Alternatives to Adobe Creative Suite

August 28, 2012 — Leave a comment

So far, the single largest possible expense I have identified in my Open Master’s plan will be equipping myself with appropriate graphics-and-photo-editing software.  My main purposes for having this software are to be able to:

  • Edit photos quickly and professionally, mostly for the web.  I have used photoshop and lightroom for years and am comfortable with them, so I was hoping to find something at least as good as them.
  • At some point in the near future, be able to do some of my own professional-quality desktop publishing for things like workshop handouts, publishing the Open Master’s handbook, etc.
  • Quickly draw (digital) diagrams, sketches, process flows, relationship maps, etc. to help explain ideas and systems visually.  For example, this blog post could have been improved by a quick diagram of some of the various graphics-editing tools available, and how they relate to one another, but I wouldn’t know what to use for that currently.

The industry default for each of these would be PhotoshopInDesign, and Illustrator (Also known as the Adobe Creative Suite).  But Adobe products are outrageously priced, and I was having trouble with alternatives.

I have also tried our some open source tools- like gimp and inkscape– and a few online tools like aviary.  These do work and can do everything you could want- if you can invest the time in learning their quirks- but they just aren’t totally there yet in terms of usability for my purposes.  Both have crashed on me very badly- each spectacularly frustrating in their own special way- and the learning curve is steeper than Adobe products.  Sad but true.

Thankfully, my network gave me some great help this week sorting out my options.  A week ago, I put out a cry for help on my gchat status and got some really great suggestions.  There are basically two main options on the table:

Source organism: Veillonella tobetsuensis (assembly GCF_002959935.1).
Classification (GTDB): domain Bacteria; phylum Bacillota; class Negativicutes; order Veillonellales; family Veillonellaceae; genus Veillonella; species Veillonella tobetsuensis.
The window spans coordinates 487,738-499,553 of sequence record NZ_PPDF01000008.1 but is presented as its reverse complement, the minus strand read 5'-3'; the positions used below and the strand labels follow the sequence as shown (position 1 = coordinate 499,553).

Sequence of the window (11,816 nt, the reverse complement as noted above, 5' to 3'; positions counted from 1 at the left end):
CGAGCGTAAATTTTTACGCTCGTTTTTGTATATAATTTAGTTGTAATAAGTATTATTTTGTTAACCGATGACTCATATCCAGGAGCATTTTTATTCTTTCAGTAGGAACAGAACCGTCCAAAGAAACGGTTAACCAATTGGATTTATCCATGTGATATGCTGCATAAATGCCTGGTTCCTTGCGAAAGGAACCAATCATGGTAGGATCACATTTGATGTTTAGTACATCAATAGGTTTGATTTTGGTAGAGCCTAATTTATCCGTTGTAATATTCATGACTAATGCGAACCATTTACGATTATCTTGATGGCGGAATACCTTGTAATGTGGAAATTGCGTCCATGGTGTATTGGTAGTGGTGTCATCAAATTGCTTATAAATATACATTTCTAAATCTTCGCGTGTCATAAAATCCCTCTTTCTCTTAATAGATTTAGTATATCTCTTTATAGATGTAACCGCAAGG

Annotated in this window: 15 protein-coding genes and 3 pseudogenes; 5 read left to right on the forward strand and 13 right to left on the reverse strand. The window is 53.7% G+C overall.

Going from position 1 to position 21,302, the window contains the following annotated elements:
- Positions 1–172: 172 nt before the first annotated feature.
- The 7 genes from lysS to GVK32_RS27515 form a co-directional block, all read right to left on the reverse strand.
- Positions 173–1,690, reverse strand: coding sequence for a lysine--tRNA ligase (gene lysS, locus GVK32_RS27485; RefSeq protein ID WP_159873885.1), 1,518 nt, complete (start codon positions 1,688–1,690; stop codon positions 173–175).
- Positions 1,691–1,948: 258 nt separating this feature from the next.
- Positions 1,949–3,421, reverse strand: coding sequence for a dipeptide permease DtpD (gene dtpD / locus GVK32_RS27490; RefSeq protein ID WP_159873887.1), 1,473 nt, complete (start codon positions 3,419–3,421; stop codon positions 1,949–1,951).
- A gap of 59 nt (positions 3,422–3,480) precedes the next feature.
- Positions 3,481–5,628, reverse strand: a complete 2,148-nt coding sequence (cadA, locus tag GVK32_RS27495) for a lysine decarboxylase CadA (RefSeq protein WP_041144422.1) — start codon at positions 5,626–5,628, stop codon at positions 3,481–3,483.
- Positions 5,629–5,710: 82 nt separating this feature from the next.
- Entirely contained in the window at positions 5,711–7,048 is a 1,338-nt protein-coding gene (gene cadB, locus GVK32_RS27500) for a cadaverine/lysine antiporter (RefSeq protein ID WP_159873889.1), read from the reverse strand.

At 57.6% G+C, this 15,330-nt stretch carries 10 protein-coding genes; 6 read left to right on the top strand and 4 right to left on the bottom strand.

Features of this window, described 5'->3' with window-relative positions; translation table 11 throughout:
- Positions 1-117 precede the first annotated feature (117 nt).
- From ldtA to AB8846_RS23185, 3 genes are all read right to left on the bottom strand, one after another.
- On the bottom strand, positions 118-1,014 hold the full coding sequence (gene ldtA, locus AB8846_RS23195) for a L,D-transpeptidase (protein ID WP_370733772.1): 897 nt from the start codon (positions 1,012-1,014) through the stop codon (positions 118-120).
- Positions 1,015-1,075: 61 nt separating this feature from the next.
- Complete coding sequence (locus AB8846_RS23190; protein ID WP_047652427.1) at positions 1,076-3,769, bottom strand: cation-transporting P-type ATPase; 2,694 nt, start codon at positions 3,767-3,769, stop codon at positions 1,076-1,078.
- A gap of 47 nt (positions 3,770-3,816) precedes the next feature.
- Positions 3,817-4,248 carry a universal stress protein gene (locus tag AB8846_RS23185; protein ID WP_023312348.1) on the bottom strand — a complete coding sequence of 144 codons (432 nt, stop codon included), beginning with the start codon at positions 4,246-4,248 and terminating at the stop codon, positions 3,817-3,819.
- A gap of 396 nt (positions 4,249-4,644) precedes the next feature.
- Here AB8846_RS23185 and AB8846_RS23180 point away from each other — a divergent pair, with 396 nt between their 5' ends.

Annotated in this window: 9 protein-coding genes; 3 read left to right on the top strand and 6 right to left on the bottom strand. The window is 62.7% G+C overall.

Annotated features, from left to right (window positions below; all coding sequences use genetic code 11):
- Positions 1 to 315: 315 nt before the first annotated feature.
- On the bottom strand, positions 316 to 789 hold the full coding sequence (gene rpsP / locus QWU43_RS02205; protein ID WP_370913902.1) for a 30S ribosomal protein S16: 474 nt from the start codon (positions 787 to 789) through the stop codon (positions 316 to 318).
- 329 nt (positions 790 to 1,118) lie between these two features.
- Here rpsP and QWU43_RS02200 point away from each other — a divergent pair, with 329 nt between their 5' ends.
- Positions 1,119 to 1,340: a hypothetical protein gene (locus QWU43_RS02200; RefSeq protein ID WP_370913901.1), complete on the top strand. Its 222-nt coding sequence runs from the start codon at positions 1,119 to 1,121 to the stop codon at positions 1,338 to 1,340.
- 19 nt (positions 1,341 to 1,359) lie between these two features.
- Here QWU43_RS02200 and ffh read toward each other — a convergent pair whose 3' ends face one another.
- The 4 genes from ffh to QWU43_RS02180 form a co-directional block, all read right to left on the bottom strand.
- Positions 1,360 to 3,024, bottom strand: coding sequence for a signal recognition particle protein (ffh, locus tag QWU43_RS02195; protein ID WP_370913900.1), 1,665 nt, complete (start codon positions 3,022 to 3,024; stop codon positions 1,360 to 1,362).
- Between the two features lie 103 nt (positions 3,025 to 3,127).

Option 1

Go in together with friends on buying the Adobe Creative Suite with a student discount, e.g. through a sibling who is in school or through a company that has spare licenses to donate (thanks Allison Basile and Lucy Burnett for suggesting), or:

Option 2

Cobble together a solution with a collection of alternative programs (thanks Jeff Bordogna, Philipp Schmidt, Dirk Uys, Google, etc.).  Jeff pointed out that maybe several years ago Photoshop and InDesign might have ruled the roost, but today there are many products that do only one or a handful of things that each of those does- but do it very well and are very cheap.

So while I may not be able to replace Adobe Creative Suite with one product, I could do the trick with a variety of more specialized products, such as:

  • In place of PhotoShop / Illustrator – Acorn or PhotoLine – each look like a photoshop lite- with layers, masks, etc. and some vector editing capabilities (though, not really a vector graphics editor).  Maybe not quite as slick, but you can’t beat the price ($50 and €59, respectively).  More than likely, though I would just start off with just Pixelmator– which is primarily focused on image editing and reasonably priced ($15)- and then add something else like Sketch  ($30) to my collection if I ever find that I really need a powerful vector editing tool.
  • In place of InDesign – PagePlus ($100), Scribus (Free, Open Source), or Pages ($20).
  • For sketching systems digrams, etc., there are some tools that were not really made for this purpose but which definitely do the trick in a pinch, such as using Keynote (the mac presentation tool, $20) and Balsamiq (a mockup editor which I am already using for client projects, $158 / year split with my business partner) to quickly sketch up ideas.  There is also MindMeister (Freemium) for relationship mapping.  I could continue to use programs like these for now and hold out on getting a vector editing tool until I really need it (and until I can invest some time in really learning how to use them well).

So for now I think I will:

  1. Hold out on Option 1 a little bit longer.  It’s still the “industry standard” and if I can get it cheaply, that will be less hassle than cobbling together alternatives, but I’ll have to wait to see if others can help me do this affordbly.  Do you want Adobe Creative Suite too?
  2. If not, buy Pixelmator ($15) and Scribus (free) and see how far this gets me for photo editing and desktop publishing projects this Fall.
  3. Later (next Spring at the earliest), look into learning more about vector graphics editors and invest more money and time into learning a program like Sketch (maybe even look into taking a course) and possibly even look into hardware investments that would help with graphics sketching- like an iPad or a digital sketchpad.

Thanks everyone for your help!

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